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Front Biosci. 2004 Jan 1;9:841-63.

Virulence factors of the coagulase-negative staphylococci.

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Rocky Mountain Laboratories, Laboratory of Human Bacterial Pathogenesis, National Institute of Allergy and Infectious Diseases, The National Institutes of Health, 903 S 4th Street, Hamilton, MT 59840, USA.


Coagulase-negative staphylococci (CNS) have gained substantial interest as pathogens involved in nosocomial, particularly catheter-related infections. The pathogenic potential of CNS is mainly due to their capacity to form biofilms on indwelling medical devices. In a biofilm, the bacteria are protected against antibiotics and from attacks by the immune system. The factors contributing to biofilm formation are among the best-studied virulence factors of CNS and comprise factors involved in the adhesion to a catheter surface and in cell accumulation. CNS usually persist in the host in relative silence, but may cause sepsis, for which the recently found inflammatory peptides called phenol-soluble modulins are prime candidates. Many CNS also produce several lipases, proteases, and other exoenzymes, which possibly contribute to the persistence of CNS in the host and may degrade host tissue. We are also beginning to understand how regulators of virulence trigger the expression of virulence factors in CNS. A better conception of the mechanisms underlying the pathogenicity and the frequently encountered antibiotic resistance of CNS may help to develop novel, efficient anti-staphylococcal therapeutics.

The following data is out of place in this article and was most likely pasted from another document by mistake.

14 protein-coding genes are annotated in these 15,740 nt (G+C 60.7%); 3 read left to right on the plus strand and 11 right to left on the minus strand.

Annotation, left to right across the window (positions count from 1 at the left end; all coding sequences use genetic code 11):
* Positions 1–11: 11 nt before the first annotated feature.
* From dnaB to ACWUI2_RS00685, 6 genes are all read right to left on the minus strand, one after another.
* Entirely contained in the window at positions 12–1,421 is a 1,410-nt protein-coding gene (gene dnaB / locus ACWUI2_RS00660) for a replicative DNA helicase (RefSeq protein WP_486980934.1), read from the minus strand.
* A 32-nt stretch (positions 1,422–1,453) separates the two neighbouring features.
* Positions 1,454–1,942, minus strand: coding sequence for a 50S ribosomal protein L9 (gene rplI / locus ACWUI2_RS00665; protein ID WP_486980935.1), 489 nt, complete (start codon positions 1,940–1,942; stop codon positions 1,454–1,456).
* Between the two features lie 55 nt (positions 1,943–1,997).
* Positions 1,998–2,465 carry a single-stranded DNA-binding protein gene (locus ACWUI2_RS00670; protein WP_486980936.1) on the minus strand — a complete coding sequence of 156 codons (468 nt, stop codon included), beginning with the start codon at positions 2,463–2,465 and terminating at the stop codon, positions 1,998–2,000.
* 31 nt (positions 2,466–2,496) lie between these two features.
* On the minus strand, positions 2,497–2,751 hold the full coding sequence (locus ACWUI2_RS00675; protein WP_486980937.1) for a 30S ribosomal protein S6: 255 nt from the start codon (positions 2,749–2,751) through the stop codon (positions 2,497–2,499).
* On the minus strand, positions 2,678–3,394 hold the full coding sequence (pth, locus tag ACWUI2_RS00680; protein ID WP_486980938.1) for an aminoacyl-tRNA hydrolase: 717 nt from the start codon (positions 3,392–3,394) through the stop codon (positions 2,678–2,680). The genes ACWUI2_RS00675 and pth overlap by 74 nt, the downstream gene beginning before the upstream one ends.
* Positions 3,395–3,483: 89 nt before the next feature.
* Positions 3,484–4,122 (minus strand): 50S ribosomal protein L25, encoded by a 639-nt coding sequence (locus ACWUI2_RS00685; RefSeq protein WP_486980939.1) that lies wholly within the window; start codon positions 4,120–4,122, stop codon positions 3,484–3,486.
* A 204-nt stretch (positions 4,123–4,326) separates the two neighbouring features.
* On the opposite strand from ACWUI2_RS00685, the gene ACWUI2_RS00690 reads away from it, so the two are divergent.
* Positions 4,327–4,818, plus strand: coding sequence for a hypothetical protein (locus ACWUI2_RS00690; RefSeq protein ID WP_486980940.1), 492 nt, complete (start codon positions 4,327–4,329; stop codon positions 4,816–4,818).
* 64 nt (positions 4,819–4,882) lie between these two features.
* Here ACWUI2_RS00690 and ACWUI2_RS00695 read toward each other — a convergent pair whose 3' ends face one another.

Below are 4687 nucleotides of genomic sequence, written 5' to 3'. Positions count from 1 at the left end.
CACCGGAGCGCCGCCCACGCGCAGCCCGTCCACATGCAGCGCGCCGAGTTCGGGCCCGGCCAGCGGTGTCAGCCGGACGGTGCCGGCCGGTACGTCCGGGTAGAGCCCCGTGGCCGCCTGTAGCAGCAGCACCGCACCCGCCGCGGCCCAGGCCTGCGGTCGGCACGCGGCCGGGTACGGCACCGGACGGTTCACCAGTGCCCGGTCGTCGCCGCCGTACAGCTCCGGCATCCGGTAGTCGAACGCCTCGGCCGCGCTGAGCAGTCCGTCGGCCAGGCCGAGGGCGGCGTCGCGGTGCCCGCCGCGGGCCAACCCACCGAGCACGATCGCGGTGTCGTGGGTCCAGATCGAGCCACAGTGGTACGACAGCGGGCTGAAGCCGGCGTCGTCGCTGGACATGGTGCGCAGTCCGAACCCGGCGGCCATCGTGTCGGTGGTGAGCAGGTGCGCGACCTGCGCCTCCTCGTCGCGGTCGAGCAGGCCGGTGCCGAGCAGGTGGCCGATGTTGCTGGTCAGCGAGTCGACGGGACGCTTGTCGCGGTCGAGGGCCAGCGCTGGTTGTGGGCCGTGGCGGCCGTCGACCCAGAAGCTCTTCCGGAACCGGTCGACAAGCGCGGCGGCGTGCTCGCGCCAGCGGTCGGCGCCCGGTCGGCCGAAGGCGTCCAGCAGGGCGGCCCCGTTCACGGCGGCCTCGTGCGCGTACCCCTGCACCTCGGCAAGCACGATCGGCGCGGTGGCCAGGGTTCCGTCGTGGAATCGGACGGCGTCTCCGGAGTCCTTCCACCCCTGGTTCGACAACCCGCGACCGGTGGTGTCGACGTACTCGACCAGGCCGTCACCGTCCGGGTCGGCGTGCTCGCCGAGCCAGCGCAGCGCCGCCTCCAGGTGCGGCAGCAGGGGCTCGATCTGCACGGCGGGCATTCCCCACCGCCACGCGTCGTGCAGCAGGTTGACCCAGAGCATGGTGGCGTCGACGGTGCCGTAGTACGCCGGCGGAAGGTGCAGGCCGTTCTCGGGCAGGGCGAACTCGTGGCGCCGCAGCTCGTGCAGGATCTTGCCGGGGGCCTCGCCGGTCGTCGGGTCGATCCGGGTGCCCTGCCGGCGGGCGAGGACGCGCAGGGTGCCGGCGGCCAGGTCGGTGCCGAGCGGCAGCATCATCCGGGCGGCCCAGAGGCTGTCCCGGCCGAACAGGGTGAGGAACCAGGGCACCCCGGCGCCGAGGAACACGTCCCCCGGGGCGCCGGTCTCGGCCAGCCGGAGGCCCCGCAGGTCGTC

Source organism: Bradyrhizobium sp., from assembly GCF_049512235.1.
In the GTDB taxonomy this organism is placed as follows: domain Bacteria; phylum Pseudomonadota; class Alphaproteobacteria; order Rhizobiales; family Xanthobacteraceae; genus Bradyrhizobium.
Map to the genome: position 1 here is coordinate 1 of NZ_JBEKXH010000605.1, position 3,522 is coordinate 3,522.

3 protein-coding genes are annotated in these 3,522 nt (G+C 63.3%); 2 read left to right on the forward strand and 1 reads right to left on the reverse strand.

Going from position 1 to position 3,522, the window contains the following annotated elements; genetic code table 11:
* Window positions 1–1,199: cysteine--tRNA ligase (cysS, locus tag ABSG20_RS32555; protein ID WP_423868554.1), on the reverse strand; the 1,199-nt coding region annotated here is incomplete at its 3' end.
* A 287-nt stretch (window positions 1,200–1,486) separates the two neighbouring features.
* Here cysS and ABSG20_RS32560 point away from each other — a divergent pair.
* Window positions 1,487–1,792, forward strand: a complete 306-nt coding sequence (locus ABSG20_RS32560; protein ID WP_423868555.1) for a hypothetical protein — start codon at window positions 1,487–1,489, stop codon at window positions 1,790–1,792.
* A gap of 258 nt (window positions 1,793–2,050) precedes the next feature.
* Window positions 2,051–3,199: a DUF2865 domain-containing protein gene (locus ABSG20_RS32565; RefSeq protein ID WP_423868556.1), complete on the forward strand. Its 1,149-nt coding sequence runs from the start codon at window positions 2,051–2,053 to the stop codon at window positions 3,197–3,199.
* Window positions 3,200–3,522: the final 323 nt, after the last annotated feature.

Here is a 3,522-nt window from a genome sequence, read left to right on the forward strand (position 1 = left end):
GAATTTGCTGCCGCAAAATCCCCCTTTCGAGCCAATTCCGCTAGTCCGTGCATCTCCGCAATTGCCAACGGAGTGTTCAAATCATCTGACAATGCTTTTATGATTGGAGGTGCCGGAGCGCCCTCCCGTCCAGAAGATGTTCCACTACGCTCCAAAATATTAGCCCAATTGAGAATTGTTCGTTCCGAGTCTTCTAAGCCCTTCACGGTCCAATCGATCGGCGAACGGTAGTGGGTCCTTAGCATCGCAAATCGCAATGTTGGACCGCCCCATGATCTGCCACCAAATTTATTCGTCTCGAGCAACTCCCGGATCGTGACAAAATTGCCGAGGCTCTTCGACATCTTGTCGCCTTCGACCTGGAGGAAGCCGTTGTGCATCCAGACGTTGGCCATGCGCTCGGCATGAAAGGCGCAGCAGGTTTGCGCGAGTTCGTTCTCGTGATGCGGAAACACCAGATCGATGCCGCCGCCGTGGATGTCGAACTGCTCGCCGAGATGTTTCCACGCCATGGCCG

[Indexed for MEDLINE]

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